‘School Of Lies’: Cast & Crew
Series Creator: Avinash Arun, Ishani Banerjee
Director: Avinash Arun
Cast: Nimrat Kaur, Aamir Bashir, Aryan Singh Ahlawat, Varin Roopani, Vir Pachisia, Shakti Anand, Sonali Kulkarni, Geetika Vidya Ohlyan, Adrija Sinha, Nitin Goel, Vijay Kumar Dogra, Jitendra Joshi, Divyansh Dwivedi, Hemant Choudhary
Available On: Disney+ Hotstar
Duration: 8 Episodes, 30-35 Minutes Each
‘School Of Lies’: Story
When a 12-year-old student, Shakti Salgaonkar (Vir Pachisia) goes missing from a prestigious boarding school, RISE, and how the subsequent domino effect it causes as the truth is only as complex as simple. Will some dark secrets be revealed? Will the school be able to save its face? Will the missing kid finally be found? Will the parents ever get justice? Well, for all that, you’ll have to watch ‘School Of Lies’.
‘School Of Lies’: Performances
It’s very rare that Nimrat Kaur picks up a character where she doesn’t shine through. However, ‘School Of Lies’ is one such show. Kaur’s character isn’t one of the leads and therefore she gets a smaller screen time in comparison to the others. She does showcase a range of emotions – from being concerned for the missing kid to being angry with her father to being shocked after the final revelation – she is spot on. However, the character wasn’t worthy of her expertise, and it feels as if she has underplayed the part, and it wouldn’t be wrong to say that she could have brought a lot more into the character, had it been one of the main protagonists of the show.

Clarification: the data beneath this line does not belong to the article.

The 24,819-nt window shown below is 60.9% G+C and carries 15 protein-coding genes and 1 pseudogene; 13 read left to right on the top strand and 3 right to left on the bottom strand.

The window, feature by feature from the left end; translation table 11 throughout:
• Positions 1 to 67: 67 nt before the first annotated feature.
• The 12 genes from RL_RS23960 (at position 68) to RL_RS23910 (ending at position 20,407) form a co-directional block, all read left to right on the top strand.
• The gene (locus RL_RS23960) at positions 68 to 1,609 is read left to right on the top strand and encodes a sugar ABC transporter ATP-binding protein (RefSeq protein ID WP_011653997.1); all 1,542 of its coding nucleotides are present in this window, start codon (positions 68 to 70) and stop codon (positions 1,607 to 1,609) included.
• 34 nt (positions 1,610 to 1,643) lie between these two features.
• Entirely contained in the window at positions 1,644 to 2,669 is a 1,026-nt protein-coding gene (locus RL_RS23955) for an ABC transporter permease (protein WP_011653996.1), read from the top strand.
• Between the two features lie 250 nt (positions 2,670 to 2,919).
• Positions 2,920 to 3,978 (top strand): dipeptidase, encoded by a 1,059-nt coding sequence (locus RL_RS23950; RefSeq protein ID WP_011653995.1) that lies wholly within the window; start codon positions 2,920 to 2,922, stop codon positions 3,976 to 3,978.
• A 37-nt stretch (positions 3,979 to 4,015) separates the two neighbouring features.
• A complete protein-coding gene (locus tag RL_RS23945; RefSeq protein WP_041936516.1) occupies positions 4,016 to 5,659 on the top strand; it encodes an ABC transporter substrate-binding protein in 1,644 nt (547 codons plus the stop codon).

Aamir Bashir is the standout performer of the ‘School Of Lies’. From getting the look correct to that of the body language, he brings out the feel of the housemaster to perfection. His character has such a great arc where it begins as a confident person who is feared by all students to he, himself becoming a victim of blackmail to him breaking down remembering his own childhood abuse to getting entrapped in the POCSO act – Bashir has given his heart and soul to make this character. The relatability is so uncanny that you would be invariable able to see your college or school housemasters in Bashir.
It's hard to accept that teenagers and kids like Aryan Singh Ahlawat, Varin Roopani and Vir Pachisia performed so well. Their characters were complex, but they brought out an innocence as well as a child-like likeability to the roles.
Adrija Sinha having performed so beautifully in ‘Bandaa’ on Zee5 has been given a character that has absolutely no relevance or impact to the storyline at all. I fail to understand why that character was even there. It’s such a waste of talent.
Geetika Vidya Ohlyan is a breath of fresh air. We’ve always seen her playing quite stereotypical characters, and she manages to break those shackles with ‘School Of Lies’ and give a performance that is definitely worthy of remembering. The confidence she exudes in her scenes with the school principal and the cops is remarkable. Hopefully, she will now start getting more characters where she isn’t typecast in poor and downtrodden characters.